First episode impressions: ‘iZombie’ Season 4 (TV review)

On Monday, the Diane Ruggiero/Rob Thomas show that started off as a sly way to get “Veronica Mars”-style witty mysteries back on the tube surpassed its more famous forebearer in number of seasons. While “iZombie” (9 p.m. Eastern Mondays, The CW) strikes me as being less popular and less acclaimed than “Veronica,” it always finds a spot on my year-end top 10 lists and it’s getting to the point where the duo’s shorthand descriptor should be “the creators of ‘Veronica Mars’ AND ‘iZombie.’ ”

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John’s top 10 TV shows of 2017

We’re living in a historical transitional period for TV, as streaming services compete with traditional networks and cable/satellite channels for our entertainment dollar. As such, television has never been better, regardless of how it gets to us. Appropriately, my list of the year’s best shows consists of half network shows and half others, and kicks off with a streaming series.

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John’s top 10 TV shows of 2016

These were my 10 favorite shows of 2016:

1. “Atlanta” (Season 1, FX) – Donald Glover’s brainchild is a crazy mix of “Curb Your Enthusiasm”-esque wry observations (Earn’s inability to order a kids’ meal), envelope-pushing storytelling choices (the pundit roundtable parody) and outright horrific violence (Earn witnesses a murder, then moves on like it’s just another day in the ATL). It comes together as an on-point – albeit still crazy — portrait of being a dead-broke young adult on the backstreets of a collapsing American city.

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John’s top 10 TV shows of 2015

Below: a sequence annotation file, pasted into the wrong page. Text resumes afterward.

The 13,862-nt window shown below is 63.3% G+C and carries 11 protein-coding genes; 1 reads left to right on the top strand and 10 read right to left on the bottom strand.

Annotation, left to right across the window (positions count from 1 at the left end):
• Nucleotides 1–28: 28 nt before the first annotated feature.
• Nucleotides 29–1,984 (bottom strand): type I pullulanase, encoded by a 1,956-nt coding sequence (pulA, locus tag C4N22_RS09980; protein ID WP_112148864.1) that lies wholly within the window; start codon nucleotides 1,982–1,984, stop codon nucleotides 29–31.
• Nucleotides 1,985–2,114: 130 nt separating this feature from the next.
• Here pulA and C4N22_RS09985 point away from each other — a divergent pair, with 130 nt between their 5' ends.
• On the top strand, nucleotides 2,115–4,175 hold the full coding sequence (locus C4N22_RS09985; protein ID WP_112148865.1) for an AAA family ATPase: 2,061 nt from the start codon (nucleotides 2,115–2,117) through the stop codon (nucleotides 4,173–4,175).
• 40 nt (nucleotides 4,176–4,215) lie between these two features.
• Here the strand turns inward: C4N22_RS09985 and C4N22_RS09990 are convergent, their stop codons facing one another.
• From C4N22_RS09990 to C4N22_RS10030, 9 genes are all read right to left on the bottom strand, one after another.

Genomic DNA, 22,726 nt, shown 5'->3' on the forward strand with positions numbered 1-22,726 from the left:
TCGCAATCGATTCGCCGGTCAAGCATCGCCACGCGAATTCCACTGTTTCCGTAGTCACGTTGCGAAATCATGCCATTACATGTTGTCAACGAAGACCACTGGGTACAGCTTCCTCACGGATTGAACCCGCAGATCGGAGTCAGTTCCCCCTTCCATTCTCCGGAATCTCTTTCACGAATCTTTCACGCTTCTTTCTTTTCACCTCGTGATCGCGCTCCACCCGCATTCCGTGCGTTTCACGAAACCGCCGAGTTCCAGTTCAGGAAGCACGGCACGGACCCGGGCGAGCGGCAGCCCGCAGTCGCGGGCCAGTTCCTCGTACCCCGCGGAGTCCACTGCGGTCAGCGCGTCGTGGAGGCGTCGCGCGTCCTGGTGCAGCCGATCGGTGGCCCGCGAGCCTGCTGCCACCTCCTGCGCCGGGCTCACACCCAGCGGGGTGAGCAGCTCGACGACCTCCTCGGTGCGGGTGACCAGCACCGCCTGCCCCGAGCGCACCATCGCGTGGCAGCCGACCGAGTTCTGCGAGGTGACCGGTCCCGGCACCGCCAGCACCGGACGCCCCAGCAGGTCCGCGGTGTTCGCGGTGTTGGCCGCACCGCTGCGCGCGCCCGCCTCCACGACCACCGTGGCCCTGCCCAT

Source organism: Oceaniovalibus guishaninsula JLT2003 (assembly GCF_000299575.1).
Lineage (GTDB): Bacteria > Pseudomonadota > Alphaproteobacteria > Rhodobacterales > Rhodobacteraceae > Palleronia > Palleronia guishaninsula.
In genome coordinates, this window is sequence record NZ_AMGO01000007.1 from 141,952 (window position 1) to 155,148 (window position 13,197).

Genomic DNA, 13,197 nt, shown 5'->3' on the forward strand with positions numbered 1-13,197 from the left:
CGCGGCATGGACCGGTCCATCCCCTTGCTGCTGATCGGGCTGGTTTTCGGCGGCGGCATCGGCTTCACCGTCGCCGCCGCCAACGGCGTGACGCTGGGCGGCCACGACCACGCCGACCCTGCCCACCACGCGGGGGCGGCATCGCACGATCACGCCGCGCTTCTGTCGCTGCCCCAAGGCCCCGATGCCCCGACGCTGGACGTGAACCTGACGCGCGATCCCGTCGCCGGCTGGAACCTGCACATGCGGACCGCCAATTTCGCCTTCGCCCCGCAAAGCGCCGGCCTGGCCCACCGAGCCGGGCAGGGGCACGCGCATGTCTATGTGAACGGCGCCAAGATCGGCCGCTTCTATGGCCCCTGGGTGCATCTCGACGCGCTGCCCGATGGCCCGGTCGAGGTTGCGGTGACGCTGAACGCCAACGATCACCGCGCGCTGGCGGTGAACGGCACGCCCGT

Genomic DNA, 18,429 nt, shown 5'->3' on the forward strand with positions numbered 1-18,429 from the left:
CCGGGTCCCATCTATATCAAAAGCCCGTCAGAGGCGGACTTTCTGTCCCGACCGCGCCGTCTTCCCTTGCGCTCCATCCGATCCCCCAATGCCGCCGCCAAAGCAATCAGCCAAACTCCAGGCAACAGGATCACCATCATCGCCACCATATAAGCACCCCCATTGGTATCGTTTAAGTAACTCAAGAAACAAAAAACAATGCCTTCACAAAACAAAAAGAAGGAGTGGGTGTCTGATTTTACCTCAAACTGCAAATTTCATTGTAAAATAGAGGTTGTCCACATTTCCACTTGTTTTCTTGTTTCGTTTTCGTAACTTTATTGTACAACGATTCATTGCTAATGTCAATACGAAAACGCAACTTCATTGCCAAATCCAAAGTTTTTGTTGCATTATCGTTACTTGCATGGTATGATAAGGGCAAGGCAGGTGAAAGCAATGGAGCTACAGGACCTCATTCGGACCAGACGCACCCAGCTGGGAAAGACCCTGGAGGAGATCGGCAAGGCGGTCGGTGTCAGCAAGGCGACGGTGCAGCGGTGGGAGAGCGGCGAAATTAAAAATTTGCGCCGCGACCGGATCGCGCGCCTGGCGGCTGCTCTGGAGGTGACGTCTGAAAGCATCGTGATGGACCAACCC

These were my 10 favorite TV shows of 2015:

1. “Crazy Ex-Girlfriend” (Season 1, The CW) – In blending musical numbers, broad comedy and genuine character drama about a troubled 20-something, Rachel Bloom’s brainchild is the most ambitious show of the year. By doing all three of those things well (particularly the musical numbers, which are consistently clever and catchy in the way they explore Rebecca’s and other characters’ neuroses), it’s also the best show of the year. I’ll be following whatever Bloom does next, but I hope this series defies the low ratings and sticks around awhile, at least long enough for an official soundtrack release. (Here are my 10 favorite songs so far.)

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For current popular shows, what’s the end game? (TV commentary)

By their very nature, some shows have end games and some don’t. A show about families and relationships, like “Parenthood,” simply looks for a grace note (and it found a good one in its series finale in January); it’s not as if it can end with everyone’s life in a state of perpetual perfection. At the other end of the spectrum, a murder mystery like last fall’s “Gracepoint” has a strictly defined finish line: “Who killed Danny Solano?”

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